Untitled Painting

 


One hot summer night about seventeen years ago, my friend Sean Welsh, a writer in New York City came over to my loft in Chelsea and threw down some paint and we made art. In one night we managed to take two 8 ft. steel doors and turn them into something special.

Unfortunately, the image of the piece above is not the best but maybe the description can help.


For years, Sean and discussed a collaboration of our creative process on a large scale. It wasn't the first time, I had done several illustrations and later covers for his books, but this time it would be different. It would be large and it would be epic.


This painting was a real mixture of all types of media. It was a combination of graffiti, written word, found objects, paint and plenty of whiskey.


Technically, the painting is a diptych because it is two matching steel panels side by side. 

The idea stemmed from a story about an old man in the neighborhood returning to his favorite spot only to find that it was out of business, and the doors had been locked with a sign out front that said thank you for your years of patronage, you will be missed. It became a shrine, a memorial of past time that all the locals would keep alive if only in spirit.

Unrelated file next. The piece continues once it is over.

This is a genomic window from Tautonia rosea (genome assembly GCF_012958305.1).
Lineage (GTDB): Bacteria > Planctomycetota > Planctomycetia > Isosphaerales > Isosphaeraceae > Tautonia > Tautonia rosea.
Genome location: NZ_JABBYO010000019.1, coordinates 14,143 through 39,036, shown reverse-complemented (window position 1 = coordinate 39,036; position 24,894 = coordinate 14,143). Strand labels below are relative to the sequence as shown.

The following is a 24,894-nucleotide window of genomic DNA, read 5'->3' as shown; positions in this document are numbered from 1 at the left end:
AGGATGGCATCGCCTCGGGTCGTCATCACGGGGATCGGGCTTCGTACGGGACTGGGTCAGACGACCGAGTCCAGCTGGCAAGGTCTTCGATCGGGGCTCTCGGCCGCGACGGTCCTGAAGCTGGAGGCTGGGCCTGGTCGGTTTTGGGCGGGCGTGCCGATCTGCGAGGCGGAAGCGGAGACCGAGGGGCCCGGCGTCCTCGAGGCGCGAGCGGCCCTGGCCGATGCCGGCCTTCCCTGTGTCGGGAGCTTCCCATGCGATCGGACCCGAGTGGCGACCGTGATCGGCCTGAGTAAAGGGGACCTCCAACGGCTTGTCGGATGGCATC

The only way we could work on it was on the floor because of it's size. I brought out a bag of tools and began pounding on the doors with a steel mallet to give it an aged look. Sean took his pen and applied his prose. The whole thing just felt natural and organic.


I had plenty of room in the studio to get this done, and a place to hang out while we contemplated our next move.


The painting never got a title. We punched this thing out in one night. We kept trying to get back on the board to do a little more work on it, but it never happened. Sean arrived late that night and we watched the sun come up on the Highline where my loft was located.

It was something that both of us felt very good about. I was looking forward to getting this into an exhibition coming up, but life changed and I moved into another loft space.


Somehow, the painting got misplaced after the move and we have never been able to track it down. To this day, we have no idea where it ended up.